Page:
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Old July 24, 2017   #1
ash7019
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Default Do Tomato Hornworm Adult Hawk Moths Buzz Loudly?

When watering the tomato plants, heard a loud buzzing, or maybe more of a sputtering like the Wright Brothers' first airplane, right overhead. A fairly big dark flying insect was dive-bombing. Thought maybe a bumble or carpenter bee, or some sort of big beetle? But then it landed on a tomato plant - and took off before I got a close look at it.

Curious if that could that have been the adult moth of the tomato hornworm. Are they really loud flyers?
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Old July 24, 2017   #2
Labradors2
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I wish I knew......

Humming birds make a noise when they are in flight and can startle an unsuspecting person. Could it have been one of those? They love red runner bean flowers.

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Old July 24, 2017   #3
brownrexx
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The loud buzzing that I am hearing lately is coming from June bugs. I see them in the garden occasionally but I do not think that they are considered to be a bad garden pest.
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Old July 24, 2017   #4
MissS
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No moths do not 'buzz'. I have had hummingbirds try to feed from my tomatoes, perhaps eating the thrips more so than nectar. June bugs and Japanese Beetles are large and will 'buzz' while flying.

Since you say that you were watering, I think that it was a newly fledged hummingbird. They are attracted to the sound of the water and like to play in the spray that I make with the hose. It is that time of year when the babies emerge from the nest. They are out exploring and will come up close to check things out.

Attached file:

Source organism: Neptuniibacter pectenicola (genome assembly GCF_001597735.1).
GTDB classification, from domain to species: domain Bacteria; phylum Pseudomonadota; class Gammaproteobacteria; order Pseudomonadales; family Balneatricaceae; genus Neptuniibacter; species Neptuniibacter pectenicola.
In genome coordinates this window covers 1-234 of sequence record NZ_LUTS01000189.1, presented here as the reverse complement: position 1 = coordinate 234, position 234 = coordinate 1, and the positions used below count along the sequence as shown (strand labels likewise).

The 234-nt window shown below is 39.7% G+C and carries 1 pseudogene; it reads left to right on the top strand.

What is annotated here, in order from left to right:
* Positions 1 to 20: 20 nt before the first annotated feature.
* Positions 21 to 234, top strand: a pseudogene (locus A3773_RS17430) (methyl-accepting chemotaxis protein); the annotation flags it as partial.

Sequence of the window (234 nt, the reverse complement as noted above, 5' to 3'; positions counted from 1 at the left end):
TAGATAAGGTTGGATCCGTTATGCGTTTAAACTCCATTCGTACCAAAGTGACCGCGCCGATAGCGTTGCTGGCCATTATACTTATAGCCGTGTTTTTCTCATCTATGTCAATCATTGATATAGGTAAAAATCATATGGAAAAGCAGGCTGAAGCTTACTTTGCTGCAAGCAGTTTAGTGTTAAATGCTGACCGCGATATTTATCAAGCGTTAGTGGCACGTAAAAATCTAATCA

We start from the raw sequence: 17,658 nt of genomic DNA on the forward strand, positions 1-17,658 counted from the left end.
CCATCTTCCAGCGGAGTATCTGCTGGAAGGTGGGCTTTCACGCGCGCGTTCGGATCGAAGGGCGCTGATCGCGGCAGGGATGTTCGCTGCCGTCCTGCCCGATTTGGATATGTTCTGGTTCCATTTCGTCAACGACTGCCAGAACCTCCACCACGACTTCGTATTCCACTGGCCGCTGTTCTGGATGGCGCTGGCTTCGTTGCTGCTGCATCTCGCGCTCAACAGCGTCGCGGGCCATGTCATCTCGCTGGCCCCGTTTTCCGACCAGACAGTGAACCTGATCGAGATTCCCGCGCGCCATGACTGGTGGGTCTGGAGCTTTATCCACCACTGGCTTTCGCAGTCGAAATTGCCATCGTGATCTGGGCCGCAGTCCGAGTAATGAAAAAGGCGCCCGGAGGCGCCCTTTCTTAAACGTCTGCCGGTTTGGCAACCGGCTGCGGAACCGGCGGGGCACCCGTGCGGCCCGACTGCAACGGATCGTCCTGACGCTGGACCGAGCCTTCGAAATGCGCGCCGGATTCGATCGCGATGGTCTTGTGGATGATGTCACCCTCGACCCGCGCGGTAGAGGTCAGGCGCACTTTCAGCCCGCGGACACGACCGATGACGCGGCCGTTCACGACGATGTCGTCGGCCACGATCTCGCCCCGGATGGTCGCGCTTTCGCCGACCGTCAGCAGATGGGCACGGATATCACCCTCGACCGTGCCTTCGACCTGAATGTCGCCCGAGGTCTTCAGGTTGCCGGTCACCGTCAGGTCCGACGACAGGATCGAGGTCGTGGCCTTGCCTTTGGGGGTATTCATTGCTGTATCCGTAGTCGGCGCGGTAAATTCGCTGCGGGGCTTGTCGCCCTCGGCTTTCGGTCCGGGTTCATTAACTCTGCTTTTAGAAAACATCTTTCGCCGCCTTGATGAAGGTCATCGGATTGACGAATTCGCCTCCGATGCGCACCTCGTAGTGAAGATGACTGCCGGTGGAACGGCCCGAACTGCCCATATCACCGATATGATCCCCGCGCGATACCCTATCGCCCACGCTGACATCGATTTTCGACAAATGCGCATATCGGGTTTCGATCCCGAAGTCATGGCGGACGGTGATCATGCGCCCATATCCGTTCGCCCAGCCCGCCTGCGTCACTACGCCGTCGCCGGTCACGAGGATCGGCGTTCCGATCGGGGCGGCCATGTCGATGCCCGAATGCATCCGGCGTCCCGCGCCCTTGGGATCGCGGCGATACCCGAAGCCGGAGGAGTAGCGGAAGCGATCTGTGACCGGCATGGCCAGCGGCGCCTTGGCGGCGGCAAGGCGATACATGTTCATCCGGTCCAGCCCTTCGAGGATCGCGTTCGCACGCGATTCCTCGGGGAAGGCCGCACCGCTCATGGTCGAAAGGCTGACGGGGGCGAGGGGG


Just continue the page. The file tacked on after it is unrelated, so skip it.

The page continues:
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Old July 24, 2017   #5
ChiliPeppa
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Hi all. Haven't posted in a long while. I'm not a moth expert but I can tell you that some large moths do indeed buzz or rather hum like a hummingbird. Around here they are called hummingbird moths. And if I'm not mistaken these same moth do come from the tomato hornworm. The moths are huge, and when one first see them flying they think they are hummingbirds. And in the daytime no less.
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Old July 24, 2017   #6
guruofgardens
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Like MissS said, the fledgling hummingbirds are out exploring. Just this AM as I was hand watering, two of them were attracted to the garden and loved it when I'd spray a bit of water toward them. Buzz buzz, fly away to the nearby tomato cage, then buzz buzz, back again in the water spray. We played for at least 10 minutes that way! The garden loved the extra water, too.
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Old July 24, 2017   #7
gorbelly
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Yes, you can hear the wings of the hornworm moths. I often notice them because their "humming" (sounds a lot like hummingbird wings) attracts my attention to them. They're large moths with very rapid wing movement--of course you would be able to hear them.
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Old July 24, 2017   #8
gorbelly